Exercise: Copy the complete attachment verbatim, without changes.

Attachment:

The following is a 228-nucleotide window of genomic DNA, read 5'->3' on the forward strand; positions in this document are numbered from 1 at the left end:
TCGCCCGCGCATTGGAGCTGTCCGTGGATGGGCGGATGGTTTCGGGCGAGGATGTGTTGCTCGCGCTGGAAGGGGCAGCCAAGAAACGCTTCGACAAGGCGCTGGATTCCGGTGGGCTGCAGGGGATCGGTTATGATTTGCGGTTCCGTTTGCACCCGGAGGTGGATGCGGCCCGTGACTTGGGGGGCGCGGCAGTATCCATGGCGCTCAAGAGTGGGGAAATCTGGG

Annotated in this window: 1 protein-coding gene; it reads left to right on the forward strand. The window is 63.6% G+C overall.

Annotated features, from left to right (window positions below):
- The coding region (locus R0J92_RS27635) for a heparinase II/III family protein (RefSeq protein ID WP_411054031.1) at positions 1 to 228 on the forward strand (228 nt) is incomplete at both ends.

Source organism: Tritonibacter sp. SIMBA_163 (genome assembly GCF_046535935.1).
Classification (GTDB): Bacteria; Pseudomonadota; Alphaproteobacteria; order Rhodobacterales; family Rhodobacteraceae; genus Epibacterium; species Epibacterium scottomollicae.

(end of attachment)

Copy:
The following is a 228-nucleotide window of genomic DNA, read 5'->3' on the forward strand; positions in this document are numbered from 1 at the left end:
TCGCCCGCGCATTGGAGCTGTCCGTGGATGGGCGGATGGTTTCGGGCGAGGATGTGTTGCTCGCGCTGGAAGGGGCAGCCAAGAAACGCTTCGACAAGGCGCTGGATTCCGGTGGGCTGCAGGGGATCGGTTATGATTTGCGGTTCCGTTTGCACCCGGAGGTGGATGCGGCCCGTGACTTGGGGGGCGCGGCAGTATCCATGGCGCTCAAGAGTGGGGAAATCTGGG

Annotated in this window: 1 protein-coding gene; it reads left to right on the forward strand. The window is 63.6% G+C overall.

Annotated features, from left to right (window positions below):
- The coding region (locus R0J92_RS27635) for a heparinase II/III family protein (RefSeq protein ID WP_411054031.1) at positions 1 to 228 on the forward strand (228 nt) is incomplete at both ends.

Source organism: Tritonibacter sp. SIMBA_163 (genome assembly GCF_046535935.1).
Classification (GTDB): Bacteria; Pseudomonadota; Alphaproteobacteria; order Rhodobacterales; family Rhodobacteraceae; genus Epibacterium; species Epibacterium scottomollicae.